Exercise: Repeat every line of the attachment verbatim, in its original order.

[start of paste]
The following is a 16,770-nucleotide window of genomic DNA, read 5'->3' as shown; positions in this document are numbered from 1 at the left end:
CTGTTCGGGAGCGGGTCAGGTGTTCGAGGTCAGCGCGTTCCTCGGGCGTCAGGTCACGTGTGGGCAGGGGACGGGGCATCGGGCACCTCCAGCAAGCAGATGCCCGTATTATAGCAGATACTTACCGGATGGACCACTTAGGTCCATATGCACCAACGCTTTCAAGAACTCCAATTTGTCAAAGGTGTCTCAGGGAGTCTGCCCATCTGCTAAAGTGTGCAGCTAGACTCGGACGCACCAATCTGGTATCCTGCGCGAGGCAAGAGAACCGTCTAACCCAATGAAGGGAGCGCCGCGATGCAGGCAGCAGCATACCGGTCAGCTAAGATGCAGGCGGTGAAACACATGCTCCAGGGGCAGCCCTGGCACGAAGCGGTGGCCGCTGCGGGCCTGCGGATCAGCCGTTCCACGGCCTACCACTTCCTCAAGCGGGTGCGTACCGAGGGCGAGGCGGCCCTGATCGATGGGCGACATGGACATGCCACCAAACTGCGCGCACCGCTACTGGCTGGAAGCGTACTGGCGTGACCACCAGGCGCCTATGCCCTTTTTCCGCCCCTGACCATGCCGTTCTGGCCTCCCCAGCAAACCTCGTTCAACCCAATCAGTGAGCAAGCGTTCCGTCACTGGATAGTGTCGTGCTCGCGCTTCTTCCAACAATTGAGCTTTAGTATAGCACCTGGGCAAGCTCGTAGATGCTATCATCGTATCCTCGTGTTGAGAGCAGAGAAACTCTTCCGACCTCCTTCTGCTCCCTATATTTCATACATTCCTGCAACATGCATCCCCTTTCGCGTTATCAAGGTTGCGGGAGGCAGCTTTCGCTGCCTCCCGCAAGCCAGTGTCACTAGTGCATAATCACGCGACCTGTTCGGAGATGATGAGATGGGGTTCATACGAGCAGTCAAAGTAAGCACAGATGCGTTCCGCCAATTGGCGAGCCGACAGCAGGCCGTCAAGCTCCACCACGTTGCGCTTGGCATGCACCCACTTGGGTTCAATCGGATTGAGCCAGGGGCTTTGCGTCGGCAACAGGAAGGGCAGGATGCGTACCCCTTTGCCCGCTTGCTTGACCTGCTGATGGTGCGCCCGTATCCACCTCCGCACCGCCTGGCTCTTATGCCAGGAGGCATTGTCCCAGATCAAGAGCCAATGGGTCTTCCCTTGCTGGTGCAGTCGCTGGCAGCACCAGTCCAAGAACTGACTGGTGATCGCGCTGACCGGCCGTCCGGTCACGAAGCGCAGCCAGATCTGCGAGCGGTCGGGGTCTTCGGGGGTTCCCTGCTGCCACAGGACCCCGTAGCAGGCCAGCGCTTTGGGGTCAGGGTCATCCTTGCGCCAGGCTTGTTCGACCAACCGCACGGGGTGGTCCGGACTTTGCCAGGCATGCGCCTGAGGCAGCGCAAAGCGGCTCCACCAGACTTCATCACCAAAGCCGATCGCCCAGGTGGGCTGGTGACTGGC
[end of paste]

The following is a 16,770-nucleotide window of genomic DNA, read 5'->3' as shown; positions in this document are numbered from 1 at the left end:
CTGTTCGGGAGCGGGTCAGGTGTTCGAGGTCAGCGCGTTCCTCGGGCGTCAGGTCACGTGTGGGCAGGGGACGGGGCATCGGGCACCTCCAGCAAGCAGATGCCCGTATTATAGCAGATACTTACCGGATGGACCACTTAGGTCCATATGCACCAACGCTTTCAAGAACTCCAATTTGTCAAAGGTGTCTCAGGGAGTCTGCCCATCTGCTAAAGTGTGCAGCTAGACTCGGACGCACCAATCTGGTATCCTGCGCGAGGCAAGAGAACCGTCTAACCCAATGAAGGGAGCGCCGCGATGCAGGCAGCAGCATACCGGTCAGCTAAGATGCAGGCGGTGAAACACATGCTCCAGGGGCAGCCCTGGCACGAAGCGGTGGCCGCTGCGGGCCTGCGGATCAGCCGTTCCACGGCCTACCACTTCCTCAAGCGGGTGCGTACCGAGGGCGAGGCGGCCCTGATCGATGGGCGACATGGACATGCCACCAAACTGCGCGCACCGCTACTGGCTGGAAGCGTACTGGCGTGACCACCAGGCGCCTATGCCCTTTTTCCGCCCCTGACCATGCCGTTCTGGCCTCCCCAGCAAACCTCGTTCAACCCAATCAGTGAGCAAGCGTTCCGTCACTGGATAGTGTCGTGCTCGCGCTTCTTCCAACAATTGAGCTTTAGTATAGCACCTGGGCAAGCTCGTAGATGCTATCATCGTATCCTCGTGTTGAGAGCAGAGAAACTCTTCCGACCTCCTTCTGCTCCCTATATTTCATACATTCCTGCAACATGCATCCCCTTTCGCGTTATCAAGGTTGCGGGAGGCAGCTTTCGCTGCCTCCCGCAAGCCAGTGTCACTAGTGCATAATCACGCGACCTGTTCGGAGATGATGAGATGGGGTTCATACGAGCAGTCAAAGTAAGCACAGATGCGTTCCGCCAATTGGCGAGCCGACAGCAGGCCGTCAAGCTCCACCACGTTGCGCTTGGCATGCACCCACTTGGGTTCAATCGGATTGAGCCAGGGGCTTTGCGTCGGCAACAGGAAGGGCAGGATGCGTACCCCTTTGCCCGCTTGCTTGACCTGCTGATGGTGCGCCCGTATCCACCTCCGCACCGCCTGGCTCTTATGCCAGGAGGCATTGTCCCAGATCAAGAGCCAATGGGTCTTCCCTTGCTGGTGCAGTCGCTGGCAGCACCAGTCCAAGAACTGACTGGTGATCGCGCTGACCGGCCGTCCGGTCACGAAGCGCAGCCAGATCTGCGAGCGGTCGGGGTCTTCGGGGGTTCCCTGCTGCCACAGGACCCCGTAGCAGGCCAGCGCTTTGGGGTCAGGGTCATCCTTGCGCCAGGCTTGTTCGACCAACCGCACGGGGTGGTCCGGACTTTGCCAGGCATGCGCCTGAGGCAGCGCAAAGCGGCTCCACCAGACTTCATCACCAAAGCCGATCGCCCAGGTGGGCTGGTGACTGGC